"I heard some kids say that the Easter Bunny brought them ipods and itouches," my daughter mumbles sullenly during her after school snack. I am momentarily stunned. I have never heard her say "ipod."
Shaking this off, I gently ask her if it's possible she's heard correctly, knowing in my heart that what she's saying is true. She's only six. She hasn't learned yet how to make stuff up that wild. Inwardly, I groan and groan again. Who are these parents, I want to ask her. But then I realize that I can't. Because this is about the Easter Bunny. Bringing parents into the equation is a touchy business requiring walking the line of preserving her fantasies while asking her to understand that different parents believe their kids are entitled to different things.
"I feel left out," my daughter says, which is a good thing, because we've talked about the importance of sharing feelings of any kind instead of whining. And who wouldn't? Who wouldn't think it strange that a supposedly democratically egg-distributing Bunny would leave such outlandish gifts for a religious holiday about Christ's Resurrection? This is the part where I mention that we are not Christian. That we are a Hindu and Jain family, second and third generation Indian Americans who are trying our best to raise biculturally-aware children. Our compromise in observing the cultural traditions stemming from Christian holidays is to do the bare minimum. The Easter Bunny comes to honor spring; he or she hides eggs with coins and candy in them. He or she brings a couple of small hollow chocolate bunnies, just for kicks. Then, he or she scampers off, unseen.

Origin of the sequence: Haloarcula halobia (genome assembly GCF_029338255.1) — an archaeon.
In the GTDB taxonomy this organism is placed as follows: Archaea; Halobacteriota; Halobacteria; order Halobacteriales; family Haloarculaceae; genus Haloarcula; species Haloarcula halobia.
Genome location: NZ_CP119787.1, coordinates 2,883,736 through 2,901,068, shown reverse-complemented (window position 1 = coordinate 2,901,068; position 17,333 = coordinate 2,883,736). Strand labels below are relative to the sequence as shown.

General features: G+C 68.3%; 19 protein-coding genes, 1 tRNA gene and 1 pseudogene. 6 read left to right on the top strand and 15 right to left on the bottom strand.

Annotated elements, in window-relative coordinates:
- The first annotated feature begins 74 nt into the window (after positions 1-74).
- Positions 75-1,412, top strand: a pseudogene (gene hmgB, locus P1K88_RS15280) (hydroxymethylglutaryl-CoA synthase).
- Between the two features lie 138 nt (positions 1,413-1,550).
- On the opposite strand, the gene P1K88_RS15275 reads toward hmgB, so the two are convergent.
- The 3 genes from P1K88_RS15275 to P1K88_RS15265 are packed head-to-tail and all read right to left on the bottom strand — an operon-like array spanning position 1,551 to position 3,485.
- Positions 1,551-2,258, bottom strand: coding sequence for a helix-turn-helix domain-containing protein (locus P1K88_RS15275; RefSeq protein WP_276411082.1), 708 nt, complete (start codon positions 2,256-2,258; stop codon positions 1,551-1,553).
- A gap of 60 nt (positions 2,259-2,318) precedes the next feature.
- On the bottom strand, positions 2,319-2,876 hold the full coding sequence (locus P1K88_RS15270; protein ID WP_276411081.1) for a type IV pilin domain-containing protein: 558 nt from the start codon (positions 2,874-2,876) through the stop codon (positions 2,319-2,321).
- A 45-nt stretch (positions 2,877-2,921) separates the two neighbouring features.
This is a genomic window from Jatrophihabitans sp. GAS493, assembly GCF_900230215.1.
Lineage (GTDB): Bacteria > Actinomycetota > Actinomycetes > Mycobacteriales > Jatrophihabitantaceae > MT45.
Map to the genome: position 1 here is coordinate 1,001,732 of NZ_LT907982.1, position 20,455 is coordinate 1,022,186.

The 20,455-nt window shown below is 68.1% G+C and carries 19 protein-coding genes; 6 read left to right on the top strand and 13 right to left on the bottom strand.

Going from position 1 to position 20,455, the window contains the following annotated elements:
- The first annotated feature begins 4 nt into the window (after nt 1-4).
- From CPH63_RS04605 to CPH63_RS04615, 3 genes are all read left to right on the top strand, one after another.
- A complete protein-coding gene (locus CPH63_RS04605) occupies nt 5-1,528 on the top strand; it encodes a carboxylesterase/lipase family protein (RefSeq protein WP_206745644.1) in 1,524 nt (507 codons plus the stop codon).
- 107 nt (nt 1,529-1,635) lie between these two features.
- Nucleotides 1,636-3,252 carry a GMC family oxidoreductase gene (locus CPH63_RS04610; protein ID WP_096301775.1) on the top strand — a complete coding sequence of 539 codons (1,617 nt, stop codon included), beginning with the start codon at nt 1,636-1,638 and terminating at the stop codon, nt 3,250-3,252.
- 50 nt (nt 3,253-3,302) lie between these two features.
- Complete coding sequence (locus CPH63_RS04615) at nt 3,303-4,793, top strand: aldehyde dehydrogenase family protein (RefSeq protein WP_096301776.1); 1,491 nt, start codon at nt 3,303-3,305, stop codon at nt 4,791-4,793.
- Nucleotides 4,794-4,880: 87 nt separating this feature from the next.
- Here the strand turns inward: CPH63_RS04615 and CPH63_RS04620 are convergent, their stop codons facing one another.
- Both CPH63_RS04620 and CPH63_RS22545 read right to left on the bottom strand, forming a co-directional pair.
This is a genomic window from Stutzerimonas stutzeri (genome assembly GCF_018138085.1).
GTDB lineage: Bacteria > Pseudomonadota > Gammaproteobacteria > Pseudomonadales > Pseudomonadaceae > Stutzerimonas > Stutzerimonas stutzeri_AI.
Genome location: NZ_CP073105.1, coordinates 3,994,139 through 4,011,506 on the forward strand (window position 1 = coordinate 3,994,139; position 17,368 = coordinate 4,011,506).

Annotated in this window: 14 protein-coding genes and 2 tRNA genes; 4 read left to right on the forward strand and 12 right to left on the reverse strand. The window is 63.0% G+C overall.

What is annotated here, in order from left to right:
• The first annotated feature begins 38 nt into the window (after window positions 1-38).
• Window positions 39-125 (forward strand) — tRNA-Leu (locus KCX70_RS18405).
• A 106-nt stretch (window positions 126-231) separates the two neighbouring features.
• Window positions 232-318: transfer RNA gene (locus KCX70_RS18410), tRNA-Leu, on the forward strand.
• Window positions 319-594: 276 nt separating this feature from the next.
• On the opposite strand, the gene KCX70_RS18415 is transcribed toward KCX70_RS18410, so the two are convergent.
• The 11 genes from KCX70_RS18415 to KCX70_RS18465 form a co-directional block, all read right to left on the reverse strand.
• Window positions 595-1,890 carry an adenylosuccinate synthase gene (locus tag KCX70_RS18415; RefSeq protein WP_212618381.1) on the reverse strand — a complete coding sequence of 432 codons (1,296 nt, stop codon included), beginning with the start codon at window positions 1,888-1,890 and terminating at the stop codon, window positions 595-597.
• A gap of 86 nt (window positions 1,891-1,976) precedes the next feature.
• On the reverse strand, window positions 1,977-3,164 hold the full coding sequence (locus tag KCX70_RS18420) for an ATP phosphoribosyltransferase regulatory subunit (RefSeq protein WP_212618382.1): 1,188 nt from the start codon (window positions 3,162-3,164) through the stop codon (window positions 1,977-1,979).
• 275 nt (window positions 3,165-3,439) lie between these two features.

The thing of it is that my daughter doesn't even know what an ipod or itouch are-- nor would she be able to use them. But every day at public school is another day of resisting indoctrination within the word of "i-consumerism," where gifts are silver and shiny and all powerful. A world in which a few crunchy chocolate eggs are great, but a device is a symbol of a being truly gifted. I consider my responses to my daughter to be mostly failures. I tell her that the parents might have made arrangements with the Easter Bunny because of their own "traditions." She wonders immediately how these parents got in touch with the Easter Bunny, and the subtext here is fairness. I realize that there is nothing I can do with integrity to degrade the actions of either these parents of the Bunny. But I remind her that we spent Spring Break and Easter with family and friends, and that these moments are gifts, especially to those of us who do not live too close to our relatives.
I hope in my stammering and efforts at articulation she got the message: Bunnies can do no wrong, all families are different, simple is best. I just have to that hope next year some of these other kids either stop believing or that their parents, for the sake of the rest of us, simply tell them that the blingier gifts came from themselves.
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